Myeloproliferative Neoplasms

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Author: Leah Coppolino, MPH, CLS(NCA), MT(ASCP)
Reviewer: Rebecca J. Laudicina, PhD, MLS(ASCP)CM & Rory Huschka, M.Ed., MT(ASCP)

This course describes the 2008 World Health Organization classification system for myeloproliferative neoplasms (MPNs). The different types of MPNs are compared and contrasted based upon etiology and patient symptoms. Hematologic, cytogenetic, and other laboratory features associated with specific MPNs are presented in this course along with a list of common treatment options.

Continuing Education Credits

Objectives

  • Describe the 2008 World Health Organization classification system for myeloproliferative neoplasms (MPNs).
  • Compare and contrast the types of MPNs based upon etiology and patient symptoms.
  • Discuss the hematologic, cytogenetic, and other laboratory features associated with specific MPNs.
  • List common treatment options.

Course Outline

  • Myeloproliferative Neoplasms
      • Introduction to Myeloproliferative Neoplasms (MPNs)
      • Classification of Myeloproliferative Neoplasms (MPNs)
      • Pathophysiology of Myeloproliferative Neoplasms (MPNs)
      • Symptoms
      • Match the myeloproliferative neoplasm with the cell line that is most affected.
    • Chronic Myeloid Leukemia
      • Chronic Myeloid Leukemia (CML)
      • CML and the Philadelphia Chromosome
      • Laboratory Investigation of CML
      • CML Peripheral Blood Smear
      • Progression of CML
      • Treatment of CML
      • The Philadelphia chromosome, associated with chronic myeloid leukemia (CML), involves a reciprocal translocation of genes from which two chromosomes?
    • Chronic Neutrophilic Leukemia
      • Chronic Neutrophilic Leukemia (CNL)
      • Chronic Neutrophilic Leukemia (CNL), continued
    • Hypereosinophilic Syndrome/Chronic Eosinophilic Leukemia
      • Hypereosinophilic Syndrome (HES)
      • Chronic Eosinophilic Leukemia (CEL)
      • What causes the characteristic heart and/or lung damage frequently demonstrated in patients with chronic eosinophilic leukemia?
    • Essential Thrombocythemia
      • Essential Thrombocythemia (ET)
      • Diagnosis of Essential Thrombocythemia (ET)
      • Diagnosis of Essential Thrombocythemia (ET): Bone Marrow Findings
      • Essential Thrombocythemia (ET) Diagnosis
      • ET Treatment
      • Which of the following thrombocytic characteristics are often associated with essential thrombocythemia (ET)?
    • Primary Myelofibrosis
      • Primary Myelofibrosis (PMF)
      • Diagnosis of Primary Myelofibrosis (PMF)
      • Diagnosis of Primary Myelofibrosis: World Health Organization (WHO) Criteria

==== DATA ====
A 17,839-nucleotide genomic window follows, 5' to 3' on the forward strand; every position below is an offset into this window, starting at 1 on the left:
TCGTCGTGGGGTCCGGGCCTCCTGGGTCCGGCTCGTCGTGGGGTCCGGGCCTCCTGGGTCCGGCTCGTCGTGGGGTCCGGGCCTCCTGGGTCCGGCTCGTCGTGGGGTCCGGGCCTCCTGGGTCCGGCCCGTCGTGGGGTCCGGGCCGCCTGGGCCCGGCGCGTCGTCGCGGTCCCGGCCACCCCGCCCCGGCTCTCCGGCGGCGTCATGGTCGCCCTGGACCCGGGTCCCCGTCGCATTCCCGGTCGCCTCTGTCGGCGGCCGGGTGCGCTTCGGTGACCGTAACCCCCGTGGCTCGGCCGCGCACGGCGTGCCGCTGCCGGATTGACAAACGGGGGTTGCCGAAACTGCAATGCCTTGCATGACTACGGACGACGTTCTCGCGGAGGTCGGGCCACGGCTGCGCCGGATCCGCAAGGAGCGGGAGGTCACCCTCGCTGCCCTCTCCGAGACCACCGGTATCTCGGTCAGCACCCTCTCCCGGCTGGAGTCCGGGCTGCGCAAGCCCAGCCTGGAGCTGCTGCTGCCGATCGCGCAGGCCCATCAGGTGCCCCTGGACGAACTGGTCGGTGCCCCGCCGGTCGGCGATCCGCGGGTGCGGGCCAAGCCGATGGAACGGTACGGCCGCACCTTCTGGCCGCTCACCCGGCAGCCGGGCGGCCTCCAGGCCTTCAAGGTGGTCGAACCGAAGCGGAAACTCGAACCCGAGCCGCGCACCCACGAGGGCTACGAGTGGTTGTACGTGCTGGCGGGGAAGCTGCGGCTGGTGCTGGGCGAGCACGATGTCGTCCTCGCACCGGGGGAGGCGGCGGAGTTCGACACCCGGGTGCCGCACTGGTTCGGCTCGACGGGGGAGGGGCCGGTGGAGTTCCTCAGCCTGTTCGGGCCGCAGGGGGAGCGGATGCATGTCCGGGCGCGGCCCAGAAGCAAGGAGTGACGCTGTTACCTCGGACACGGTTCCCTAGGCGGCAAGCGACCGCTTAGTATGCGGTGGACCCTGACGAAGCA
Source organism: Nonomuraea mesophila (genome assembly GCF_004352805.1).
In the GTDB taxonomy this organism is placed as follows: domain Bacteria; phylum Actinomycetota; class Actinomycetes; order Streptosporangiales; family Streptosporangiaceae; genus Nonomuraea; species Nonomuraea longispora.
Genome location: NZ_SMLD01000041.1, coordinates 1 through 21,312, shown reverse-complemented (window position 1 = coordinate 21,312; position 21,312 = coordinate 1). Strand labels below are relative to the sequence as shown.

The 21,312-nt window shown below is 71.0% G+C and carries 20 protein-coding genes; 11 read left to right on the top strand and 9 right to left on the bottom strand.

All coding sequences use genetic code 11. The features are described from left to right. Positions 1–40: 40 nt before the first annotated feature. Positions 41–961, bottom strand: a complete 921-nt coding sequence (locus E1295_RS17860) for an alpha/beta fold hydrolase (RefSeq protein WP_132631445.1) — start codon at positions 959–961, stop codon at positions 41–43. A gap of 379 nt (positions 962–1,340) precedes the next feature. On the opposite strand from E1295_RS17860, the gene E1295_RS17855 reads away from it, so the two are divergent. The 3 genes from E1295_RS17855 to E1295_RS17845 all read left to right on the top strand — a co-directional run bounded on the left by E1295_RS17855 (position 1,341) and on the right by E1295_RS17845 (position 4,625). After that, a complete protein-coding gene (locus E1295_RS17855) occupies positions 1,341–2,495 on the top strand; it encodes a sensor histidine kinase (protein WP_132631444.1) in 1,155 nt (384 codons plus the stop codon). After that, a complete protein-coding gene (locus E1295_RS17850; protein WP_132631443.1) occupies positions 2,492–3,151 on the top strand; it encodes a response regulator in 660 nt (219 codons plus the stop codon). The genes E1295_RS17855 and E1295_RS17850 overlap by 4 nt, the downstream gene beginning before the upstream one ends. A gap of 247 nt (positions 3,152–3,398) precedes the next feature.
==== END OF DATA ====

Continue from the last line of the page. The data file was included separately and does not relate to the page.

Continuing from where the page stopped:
• Which of the following red blood cell morphologic features is associated with primary myelofibrosis?
    • Polycythemia Vera
      • Polycythemia Vera (PV)
      • Diagnosis of Polycythemia Vera (PV)
      • Treatment of Polycythemia Vera
      • Which type of anemia can be caused by the common treatment for polycythemia vera, which is used to manage patient symptoms?
    • Myeloproliferative Neoplasm, Unclassifiable (MPN-u)
      • Myeloproliferative Neoplasms, Unclassifiable (MPD-u)
  • Summary
      • Table: Laboratory Findings Associated with Myeloproliferative Neoplasms (MPNs)
  • References
      • References

Additional Information

Level of instruction: Intermediate

Intended Audience: Medical laboratory scientists, medical technologists, and technicians. This course is also appropriate for medical laboratory science students and pathology residents.
 
Author information:  Leah Coppolino, MPH, MLS(ASCP)CM is a Program Director at MediaLab, Inc. Previously, she was the Director of the Medical Laboratory Science Program at St. Christopher’s Hospital for Children in Philadelphia, Pennsylvania. She holds a Masters in Public Health from Thomas Jefferson University.
 
Reviewer information: Rebecca J. Laudicina, PhD, MLS(ASCP)CM is Professor Emeritus in the Division of Clinical Laboratory Science at The University of North Carolina at Chapel Hill’s School of Medicine. She obtained a Master of Education and PhD in Educational Psychology from Temple University. She is the author of numerous hematology-related publications.
 
Reviewer information: Rory Huschka, M. Ed., MT(ASCP), has over 20 years of experience as a medical technologist, technical supervisor, professor, and manager. He is the former Director of Clinical Laboratory Science and Medical Laboratory Technician Programs at Brookline College. He is currently a Program Director at MediaLab, Inc. Rory holds a BS degree in Medical Technology from North Dakota State University and a Masters in Educational Leadership from Argosy University.   He has also completed the Six Sigma Green Belt training at Villanova University.  

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